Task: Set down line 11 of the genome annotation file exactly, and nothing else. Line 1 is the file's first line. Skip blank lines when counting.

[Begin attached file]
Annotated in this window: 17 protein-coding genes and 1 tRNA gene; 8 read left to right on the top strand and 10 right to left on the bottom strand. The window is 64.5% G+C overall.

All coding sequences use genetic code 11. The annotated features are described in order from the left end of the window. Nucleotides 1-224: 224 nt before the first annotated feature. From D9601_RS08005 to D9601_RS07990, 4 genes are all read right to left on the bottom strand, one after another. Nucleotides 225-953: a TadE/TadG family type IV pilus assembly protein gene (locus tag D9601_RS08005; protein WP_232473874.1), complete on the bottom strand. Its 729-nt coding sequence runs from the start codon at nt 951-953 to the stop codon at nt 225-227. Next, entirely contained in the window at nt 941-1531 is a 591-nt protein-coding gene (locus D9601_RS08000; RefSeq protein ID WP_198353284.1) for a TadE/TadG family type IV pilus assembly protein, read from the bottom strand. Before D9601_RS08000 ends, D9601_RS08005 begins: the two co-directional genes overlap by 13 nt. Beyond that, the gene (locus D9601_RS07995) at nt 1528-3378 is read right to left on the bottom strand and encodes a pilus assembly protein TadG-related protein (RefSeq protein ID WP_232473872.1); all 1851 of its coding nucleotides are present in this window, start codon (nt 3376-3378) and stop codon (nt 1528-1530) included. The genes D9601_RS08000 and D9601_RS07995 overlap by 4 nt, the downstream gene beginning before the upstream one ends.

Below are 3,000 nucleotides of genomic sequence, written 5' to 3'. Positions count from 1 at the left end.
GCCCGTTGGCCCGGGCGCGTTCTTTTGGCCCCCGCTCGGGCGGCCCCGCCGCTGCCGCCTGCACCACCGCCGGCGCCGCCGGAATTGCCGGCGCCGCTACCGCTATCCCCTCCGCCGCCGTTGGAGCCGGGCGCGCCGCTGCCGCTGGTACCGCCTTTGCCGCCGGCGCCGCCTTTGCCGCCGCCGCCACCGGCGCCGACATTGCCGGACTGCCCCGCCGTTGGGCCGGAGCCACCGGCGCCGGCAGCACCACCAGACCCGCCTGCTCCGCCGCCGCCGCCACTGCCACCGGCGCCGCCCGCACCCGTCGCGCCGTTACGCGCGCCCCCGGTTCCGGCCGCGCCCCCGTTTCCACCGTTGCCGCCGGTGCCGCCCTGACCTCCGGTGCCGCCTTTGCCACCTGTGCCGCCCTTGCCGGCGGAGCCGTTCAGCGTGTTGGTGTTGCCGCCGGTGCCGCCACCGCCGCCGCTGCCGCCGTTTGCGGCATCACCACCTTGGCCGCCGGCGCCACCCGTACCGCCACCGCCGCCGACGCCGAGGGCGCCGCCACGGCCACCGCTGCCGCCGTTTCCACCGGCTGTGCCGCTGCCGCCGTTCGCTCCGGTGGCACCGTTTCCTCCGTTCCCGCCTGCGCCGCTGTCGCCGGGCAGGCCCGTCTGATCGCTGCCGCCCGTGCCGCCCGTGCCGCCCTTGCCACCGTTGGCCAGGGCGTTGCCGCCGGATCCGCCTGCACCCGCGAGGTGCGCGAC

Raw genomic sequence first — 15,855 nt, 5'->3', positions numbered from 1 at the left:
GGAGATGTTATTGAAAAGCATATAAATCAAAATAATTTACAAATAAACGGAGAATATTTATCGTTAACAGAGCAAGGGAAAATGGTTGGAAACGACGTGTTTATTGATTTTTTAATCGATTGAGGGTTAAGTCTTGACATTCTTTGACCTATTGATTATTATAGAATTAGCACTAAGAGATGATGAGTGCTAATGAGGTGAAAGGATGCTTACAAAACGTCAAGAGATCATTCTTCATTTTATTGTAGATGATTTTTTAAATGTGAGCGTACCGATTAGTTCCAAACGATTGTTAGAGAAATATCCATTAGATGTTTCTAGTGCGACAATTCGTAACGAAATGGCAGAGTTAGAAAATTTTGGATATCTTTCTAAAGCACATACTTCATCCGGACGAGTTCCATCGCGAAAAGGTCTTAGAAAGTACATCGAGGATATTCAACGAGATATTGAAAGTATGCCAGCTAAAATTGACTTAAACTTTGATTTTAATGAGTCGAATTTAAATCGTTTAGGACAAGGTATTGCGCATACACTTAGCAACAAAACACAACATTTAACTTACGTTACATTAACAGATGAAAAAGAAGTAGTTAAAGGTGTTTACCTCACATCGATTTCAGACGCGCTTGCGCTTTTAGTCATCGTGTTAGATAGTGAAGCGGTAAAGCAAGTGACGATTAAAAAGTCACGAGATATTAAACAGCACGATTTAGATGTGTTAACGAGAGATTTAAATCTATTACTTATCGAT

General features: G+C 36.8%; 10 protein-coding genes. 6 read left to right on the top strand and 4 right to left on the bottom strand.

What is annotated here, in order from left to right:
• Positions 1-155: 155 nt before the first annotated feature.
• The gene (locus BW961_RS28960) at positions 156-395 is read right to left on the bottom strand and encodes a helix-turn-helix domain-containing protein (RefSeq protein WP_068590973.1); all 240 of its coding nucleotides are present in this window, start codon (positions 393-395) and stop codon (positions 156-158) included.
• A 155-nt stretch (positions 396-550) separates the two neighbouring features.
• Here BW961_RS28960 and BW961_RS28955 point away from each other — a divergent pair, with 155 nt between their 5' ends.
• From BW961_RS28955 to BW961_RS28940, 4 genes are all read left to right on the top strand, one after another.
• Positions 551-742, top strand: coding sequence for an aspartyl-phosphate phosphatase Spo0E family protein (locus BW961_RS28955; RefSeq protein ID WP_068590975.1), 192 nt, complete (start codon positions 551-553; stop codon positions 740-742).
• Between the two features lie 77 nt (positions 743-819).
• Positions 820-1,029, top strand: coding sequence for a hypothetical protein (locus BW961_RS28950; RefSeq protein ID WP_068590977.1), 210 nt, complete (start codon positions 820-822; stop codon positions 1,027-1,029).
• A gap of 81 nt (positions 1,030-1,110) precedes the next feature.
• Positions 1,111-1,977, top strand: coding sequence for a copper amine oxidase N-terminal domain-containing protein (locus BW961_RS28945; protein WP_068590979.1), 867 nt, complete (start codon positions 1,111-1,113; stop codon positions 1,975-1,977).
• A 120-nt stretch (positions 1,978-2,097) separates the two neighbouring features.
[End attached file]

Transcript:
• A 155-nt stretch (positions 396-550) separates the two neighbouring features.